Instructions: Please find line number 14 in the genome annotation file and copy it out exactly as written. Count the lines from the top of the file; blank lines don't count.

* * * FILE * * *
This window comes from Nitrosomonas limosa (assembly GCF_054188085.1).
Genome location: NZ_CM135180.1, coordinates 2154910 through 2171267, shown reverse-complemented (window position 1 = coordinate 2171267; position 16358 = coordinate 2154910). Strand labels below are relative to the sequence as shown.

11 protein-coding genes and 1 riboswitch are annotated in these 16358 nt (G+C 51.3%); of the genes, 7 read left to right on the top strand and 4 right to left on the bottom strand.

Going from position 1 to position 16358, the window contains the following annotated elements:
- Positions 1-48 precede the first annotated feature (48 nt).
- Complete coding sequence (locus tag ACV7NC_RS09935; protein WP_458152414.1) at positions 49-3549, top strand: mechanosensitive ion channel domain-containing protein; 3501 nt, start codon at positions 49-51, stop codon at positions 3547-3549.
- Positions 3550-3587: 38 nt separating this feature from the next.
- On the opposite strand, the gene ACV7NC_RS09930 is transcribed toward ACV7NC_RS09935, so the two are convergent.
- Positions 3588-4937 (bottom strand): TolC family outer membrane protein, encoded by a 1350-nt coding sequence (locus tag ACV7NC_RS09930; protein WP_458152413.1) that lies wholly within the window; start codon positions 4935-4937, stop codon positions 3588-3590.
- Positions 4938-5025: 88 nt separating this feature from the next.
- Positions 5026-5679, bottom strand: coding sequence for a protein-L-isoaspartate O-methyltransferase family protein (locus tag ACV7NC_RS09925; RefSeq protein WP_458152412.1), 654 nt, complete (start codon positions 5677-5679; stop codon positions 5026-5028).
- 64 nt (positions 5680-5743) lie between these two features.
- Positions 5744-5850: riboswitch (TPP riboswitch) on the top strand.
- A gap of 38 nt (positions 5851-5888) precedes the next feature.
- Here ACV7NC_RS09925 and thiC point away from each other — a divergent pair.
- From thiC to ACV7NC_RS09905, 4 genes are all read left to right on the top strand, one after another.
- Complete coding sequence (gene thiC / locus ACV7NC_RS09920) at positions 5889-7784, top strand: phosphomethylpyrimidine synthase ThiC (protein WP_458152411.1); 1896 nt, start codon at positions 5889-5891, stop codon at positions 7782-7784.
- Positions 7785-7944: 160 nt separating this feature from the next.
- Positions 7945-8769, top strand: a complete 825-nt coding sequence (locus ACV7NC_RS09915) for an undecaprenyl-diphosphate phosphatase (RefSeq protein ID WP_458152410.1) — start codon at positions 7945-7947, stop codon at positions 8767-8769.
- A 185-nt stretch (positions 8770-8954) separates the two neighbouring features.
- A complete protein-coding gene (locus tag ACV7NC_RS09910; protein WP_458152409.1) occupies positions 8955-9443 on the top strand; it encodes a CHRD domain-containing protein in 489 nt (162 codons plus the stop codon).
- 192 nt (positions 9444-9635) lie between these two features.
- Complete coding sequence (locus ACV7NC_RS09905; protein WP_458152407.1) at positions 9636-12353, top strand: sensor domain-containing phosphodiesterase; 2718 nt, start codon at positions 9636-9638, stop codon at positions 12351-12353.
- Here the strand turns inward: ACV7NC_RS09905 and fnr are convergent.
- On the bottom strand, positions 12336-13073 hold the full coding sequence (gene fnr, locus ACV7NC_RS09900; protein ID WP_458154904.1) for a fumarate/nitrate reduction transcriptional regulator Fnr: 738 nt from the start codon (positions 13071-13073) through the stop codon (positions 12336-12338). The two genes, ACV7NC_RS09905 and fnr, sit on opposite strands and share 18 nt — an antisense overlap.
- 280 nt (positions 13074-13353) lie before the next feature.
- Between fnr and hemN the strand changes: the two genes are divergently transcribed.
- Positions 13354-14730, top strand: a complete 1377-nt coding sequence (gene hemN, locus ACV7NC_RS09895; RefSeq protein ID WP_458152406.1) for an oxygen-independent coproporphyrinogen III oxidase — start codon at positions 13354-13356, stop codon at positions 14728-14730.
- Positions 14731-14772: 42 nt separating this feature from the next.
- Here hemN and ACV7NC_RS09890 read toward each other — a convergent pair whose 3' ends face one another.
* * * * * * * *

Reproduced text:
- A gap of 38 nt (positions 5851-5888) precedes the next feature.